Nicki Minaj was everywhere in the 2010s. Seriously, it was hard to find a radio station or Billboard chart that Minaj wasn’t on from week to week. It’s because she possesses a unique versatility to appeal to serious hip-hop diehards and 8-year-old girls on The Ellen DeGeneres Show.
José Álvaro Osorio Balvín, better known as J Balvin, is the Colombian singer responsible for bringing Reggaeton back from the early 2000s. But unlike the music from years ago, J Balvin sings almost exclusively in Spanish.
They’re the band that couldn’t quit. After 2010’s This Is Happening, LCD Soundsystem went on a world tour that frontman James Murphy billed as the group’s last. Diehard fans were devastated. Not even the documentary Shut Up and Play the Hits to commemorate their final show felt like an appropriate end.
Musgraves’ first two albums of the decade played by the rules of relatively traditional country music. But on 2018’s Golden Hour, she created her own modern, neo-traditional sound far more fitting for the 2010s.
Arcade Fire proved that getting labeled "indie rock" doesn’t have to keep you from impacting the mainstream. The Suburbs, their third studio album, surprised the industry and listeners after taking home the Grammy Award and Juno Award for Album of the Year in 2011.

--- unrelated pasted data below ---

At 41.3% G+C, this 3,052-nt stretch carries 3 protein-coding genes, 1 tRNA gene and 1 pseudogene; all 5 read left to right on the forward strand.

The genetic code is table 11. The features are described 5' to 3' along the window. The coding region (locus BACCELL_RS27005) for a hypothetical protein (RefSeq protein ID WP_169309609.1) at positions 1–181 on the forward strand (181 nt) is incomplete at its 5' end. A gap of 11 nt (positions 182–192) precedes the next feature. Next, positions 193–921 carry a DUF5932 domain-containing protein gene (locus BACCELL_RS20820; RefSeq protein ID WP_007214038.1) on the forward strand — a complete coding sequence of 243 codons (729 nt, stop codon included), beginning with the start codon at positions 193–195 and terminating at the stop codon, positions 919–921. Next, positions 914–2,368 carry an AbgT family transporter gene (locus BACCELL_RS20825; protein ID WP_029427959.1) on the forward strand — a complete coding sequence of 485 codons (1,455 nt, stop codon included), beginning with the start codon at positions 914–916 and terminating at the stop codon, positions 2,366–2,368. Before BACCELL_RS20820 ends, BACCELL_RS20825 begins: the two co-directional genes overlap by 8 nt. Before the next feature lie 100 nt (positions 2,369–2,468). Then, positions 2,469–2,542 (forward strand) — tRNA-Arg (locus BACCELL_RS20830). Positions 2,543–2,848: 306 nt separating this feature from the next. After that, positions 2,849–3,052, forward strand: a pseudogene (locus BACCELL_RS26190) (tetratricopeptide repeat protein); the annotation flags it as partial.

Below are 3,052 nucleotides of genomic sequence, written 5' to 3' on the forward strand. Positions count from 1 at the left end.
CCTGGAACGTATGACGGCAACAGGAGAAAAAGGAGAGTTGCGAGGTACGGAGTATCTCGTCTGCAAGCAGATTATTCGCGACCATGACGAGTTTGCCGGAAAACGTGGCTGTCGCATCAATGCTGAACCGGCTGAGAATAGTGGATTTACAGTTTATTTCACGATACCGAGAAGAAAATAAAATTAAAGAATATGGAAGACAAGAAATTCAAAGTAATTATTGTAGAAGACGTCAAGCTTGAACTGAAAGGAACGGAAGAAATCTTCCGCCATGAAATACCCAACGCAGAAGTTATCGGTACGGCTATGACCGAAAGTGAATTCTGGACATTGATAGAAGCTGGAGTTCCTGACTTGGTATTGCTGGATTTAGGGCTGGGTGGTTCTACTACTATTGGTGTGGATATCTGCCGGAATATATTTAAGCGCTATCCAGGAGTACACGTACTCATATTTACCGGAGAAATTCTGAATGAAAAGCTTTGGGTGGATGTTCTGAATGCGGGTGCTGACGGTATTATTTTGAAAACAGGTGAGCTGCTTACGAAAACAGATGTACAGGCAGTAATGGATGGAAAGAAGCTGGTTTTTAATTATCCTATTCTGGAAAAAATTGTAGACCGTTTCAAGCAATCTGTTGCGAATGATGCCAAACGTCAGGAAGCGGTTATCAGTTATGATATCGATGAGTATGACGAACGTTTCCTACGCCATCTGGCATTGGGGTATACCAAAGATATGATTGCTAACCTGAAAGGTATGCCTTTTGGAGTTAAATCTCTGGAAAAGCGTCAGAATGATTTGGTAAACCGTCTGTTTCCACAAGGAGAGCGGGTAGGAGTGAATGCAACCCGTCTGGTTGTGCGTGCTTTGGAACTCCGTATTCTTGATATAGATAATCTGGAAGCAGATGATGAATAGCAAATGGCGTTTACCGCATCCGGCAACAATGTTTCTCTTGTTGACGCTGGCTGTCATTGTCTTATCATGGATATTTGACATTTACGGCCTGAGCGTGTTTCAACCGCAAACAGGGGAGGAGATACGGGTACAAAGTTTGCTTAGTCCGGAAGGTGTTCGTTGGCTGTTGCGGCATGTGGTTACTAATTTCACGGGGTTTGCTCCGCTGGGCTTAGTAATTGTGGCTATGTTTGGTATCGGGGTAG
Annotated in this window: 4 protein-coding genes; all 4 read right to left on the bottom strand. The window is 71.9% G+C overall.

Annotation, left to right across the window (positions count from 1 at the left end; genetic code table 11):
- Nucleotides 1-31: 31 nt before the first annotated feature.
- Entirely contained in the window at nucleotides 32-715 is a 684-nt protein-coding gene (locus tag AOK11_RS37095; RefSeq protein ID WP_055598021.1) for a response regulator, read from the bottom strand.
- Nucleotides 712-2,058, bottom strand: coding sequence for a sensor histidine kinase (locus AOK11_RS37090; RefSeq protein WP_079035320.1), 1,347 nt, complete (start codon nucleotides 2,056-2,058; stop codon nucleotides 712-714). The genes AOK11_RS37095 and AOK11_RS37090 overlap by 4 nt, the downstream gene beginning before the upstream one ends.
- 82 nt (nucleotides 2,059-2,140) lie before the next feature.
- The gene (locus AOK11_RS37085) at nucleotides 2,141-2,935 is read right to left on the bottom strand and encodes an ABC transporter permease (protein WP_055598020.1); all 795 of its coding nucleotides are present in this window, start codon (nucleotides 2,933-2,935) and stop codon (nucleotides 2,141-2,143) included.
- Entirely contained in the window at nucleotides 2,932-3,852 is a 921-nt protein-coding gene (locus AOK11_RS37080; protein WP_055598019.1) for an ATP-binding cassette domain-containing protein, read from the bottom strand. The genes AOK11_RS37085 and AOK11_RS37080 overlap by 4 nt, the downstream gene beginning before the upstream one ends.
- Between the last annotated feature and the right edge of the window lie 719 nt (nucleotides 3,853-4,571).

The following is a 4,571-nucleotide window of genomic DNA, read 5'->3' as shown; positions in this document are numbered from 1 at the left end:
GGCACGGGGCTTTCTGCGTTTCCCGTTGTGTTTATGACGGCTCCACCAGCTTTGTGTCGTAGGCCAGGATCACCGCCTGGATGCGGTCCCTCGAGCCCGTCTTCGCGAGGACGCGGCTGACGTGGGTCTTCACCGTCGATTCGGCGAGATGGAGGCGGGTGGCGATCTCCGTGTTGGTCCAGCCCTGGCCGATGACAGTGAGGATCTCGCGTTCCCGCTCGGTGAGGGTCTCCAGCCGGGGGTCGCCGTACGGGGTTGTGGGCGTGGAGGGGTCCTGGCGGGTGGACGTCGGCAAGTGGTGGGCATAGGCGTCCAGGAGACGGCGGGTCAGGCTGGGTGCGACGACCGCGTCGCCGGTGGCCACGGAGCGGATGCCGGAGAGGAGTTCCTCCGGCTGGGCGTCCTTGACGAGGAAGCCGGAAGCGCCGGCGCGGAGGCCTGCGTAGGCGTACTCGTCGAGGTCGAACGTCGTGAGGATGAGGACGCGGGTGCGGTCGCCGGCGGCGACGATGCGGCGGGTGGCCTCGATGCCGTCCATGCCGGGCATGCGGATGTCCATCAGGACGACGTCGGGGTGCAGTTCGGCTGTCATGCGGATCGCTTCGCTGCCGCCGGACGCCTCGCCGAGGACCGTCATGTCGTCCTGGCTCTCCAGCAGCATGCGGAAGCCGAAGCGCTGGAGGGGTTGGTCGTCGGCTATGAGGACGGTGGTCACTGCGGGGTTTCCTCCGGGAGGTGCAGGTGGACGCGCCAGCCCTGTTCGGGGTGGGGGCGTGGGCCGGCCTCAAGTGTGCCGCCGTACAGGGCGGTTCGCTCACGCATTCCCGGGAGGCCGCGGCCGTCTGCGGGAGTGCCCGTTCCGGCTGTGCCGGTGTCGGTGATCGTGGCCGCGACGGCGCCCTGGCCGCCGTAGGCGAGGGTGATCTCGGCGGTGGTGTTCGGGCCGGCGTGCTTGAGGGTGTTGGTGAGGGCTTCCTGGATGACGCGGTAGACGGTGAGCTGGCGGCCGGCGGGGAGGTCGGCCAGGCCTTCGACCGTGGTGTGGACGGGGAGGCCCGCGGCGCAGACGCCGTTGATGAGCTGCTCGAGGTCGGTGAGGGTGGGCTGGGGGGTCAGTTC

Like David Bowie before her, Monáe’s music was inspired by her muse. "Cindi Mayweather," an android from a hip, Metropolis-like future, mixed funk and electronic elements like early Prince and Janet Jackson before her. But Monáe’s message was different.
"Despacito," Fonsi’s comeback song with Reggaeton legend Daddy Yankee, was more than 2017’s indisputable "Song of the Summer." It was the catalyst for the wave of Spanish/Latinx music to break through radio airwaves.
Bounce music is an energetic style of New Orleans hip-hop music that pairs well with a skilled twerker on the dance floor. No one could lead bounce music’s parade into the global consciousness better than New Orleans-native Big Freedia.
Rihanna was already a bonafide pop star at the start of the decade, but things needed to shift. Like Madonna and Christina Aguilera before her, she needed to take ownership of her image and sound.
The War on Drugs
The six-piece band from Philly found their sound somewhere in between heartland rock, shoegaze and psychedelia. Both 2014’s Lost in the Dream and 2017’s A Deeper Understanding served timeless indie rock for the long drive home.
Adele broke major records with 21 and 25, her award-winning albums that expertly blended folk, pop, Motown soul and Southern blues. Using her formula of melding honest, emotional songwriting with music that drew from genres of the past, Adele created albums that were simply timeless.
If you went to a music festival, any festival, the chances are high that Tame Impala was somewhere on the lineup. The psychedelic rock band started the decade with accusations of being a Beatles’ Revolver cover band — just with more acid — but they toured endlessly to make their name.